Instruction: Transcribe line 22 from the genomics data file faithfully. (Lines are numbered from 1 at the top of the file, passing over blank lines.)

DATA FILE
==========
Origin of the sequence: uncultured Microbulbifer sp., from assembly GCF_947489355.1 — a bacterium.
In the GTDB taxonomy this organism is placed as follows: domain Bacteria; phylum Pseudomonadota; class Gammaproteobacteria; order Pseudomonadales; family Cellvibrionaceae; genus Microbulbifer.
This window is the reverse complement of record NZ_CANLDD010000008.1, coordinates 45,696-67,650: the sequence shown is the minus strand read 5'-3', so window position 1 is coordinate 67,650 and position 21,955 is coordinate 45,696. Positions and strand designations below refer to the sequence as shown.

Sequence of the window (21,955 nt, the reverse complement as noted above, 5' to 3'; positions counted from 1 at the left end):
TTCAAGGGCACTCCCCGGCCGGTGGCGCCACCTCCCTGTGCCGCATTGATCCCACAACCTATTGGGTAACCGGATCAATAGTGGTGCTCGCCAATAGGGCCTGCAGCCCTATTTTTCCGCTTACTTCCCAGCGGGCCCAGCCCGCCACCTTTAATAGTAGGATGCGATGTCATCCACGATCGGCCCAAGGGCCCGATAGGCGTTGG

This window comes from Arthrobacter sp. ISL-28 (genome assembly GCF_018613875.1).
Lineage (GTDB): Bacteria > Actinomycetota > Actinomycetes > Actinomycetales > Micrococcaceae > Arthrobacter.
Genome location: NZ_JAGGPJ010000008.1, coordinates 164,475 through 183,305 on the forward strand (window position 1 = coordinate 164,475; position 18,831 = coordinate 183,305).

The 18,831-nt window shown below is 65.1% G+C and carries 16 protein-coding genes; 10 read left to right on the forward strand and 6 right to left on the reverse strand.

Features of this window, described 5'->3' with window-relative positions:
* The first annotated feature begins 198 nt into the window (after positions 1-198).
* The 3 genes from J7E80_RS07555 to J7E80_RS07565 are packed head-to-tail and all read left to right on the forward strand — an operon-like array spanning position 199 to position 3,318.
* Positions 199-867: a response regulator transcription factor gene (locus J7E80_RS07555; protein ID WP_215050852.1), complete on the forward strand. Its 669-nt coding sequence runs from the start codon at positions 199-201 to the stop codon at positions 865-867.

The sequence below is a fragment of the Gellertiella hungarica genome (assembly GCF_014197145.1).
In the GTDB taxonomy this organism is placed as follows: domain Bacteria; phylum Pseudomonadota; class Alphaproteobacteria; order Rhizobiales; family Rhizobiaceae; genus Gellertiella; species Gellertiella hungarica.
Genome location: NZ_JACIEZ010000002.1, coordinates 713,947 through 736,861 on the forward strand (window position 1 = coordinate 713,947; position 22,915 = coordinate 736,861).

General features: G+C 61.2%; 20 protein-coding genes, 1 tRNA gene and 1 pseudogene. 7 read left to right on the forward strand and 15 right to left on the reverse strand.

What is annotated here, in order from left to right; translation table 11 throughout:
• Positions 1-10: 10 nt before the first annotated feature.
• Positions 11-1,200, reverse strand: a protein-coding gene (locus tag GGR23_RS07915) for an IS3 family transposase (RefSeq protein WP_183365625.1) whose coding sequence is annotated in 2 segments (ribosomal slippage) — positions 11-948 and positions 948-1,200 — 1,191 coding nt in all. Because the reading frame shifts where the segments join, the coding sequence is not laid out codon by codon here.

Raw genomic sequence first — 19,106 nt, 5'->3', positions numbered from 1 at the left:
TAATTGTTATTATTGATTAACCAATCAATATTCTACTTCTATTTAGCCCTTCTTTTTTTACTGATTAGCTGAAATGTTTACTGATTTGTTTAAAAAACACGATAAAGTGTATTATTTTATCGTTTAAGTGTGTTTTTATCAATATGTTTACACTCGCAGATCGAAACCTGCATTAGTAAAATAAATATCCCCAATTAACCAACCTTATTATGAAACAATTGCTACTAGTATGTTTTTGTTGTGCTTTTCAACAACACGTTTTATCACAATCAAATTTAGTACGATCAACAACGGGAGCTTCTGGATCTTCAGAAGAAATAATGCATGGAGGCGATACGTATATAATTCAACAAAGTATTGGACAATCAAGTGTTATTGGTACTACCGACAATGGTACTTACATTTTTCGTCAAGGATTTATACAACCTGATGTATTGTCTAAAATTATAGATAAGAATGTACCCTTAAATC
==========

TAATTGTTATTATTGATTAACCAATCAATATTCTACTTCTATTTAGCCCTTCTTTTTTTACTGATTAGCTGAAATGTTTACTGATTTGTTTAAAAAACACGATAAAGTGTATTATTTTATCGTTTAAGTGTGTTTTTATCAATATGTTTACACTCGCAGATCGAAACCTGCATTAGTAAAATAAATATCCCCAATTAACCAACCTTATTATGAAACAATTGCTACTAGTATGTTTTTGTTGTGCTTTTCAACAACACGTTTTATCACAATCAAATTTAGTACGATCAACAACGGGAGCTTCTGGATCTTCAGAAGAAATAATGCATGGAGGCGATACGTATATAATTCAACAAAGTATTGGACAATCAAGTGTTATTGGTACTACCGACAATGGTACTTACATTTTTCGTCAAGGATTTATACAACCTGATGTATTGTCTAAAATTATAGATAAGAATGTACCCTTAAATC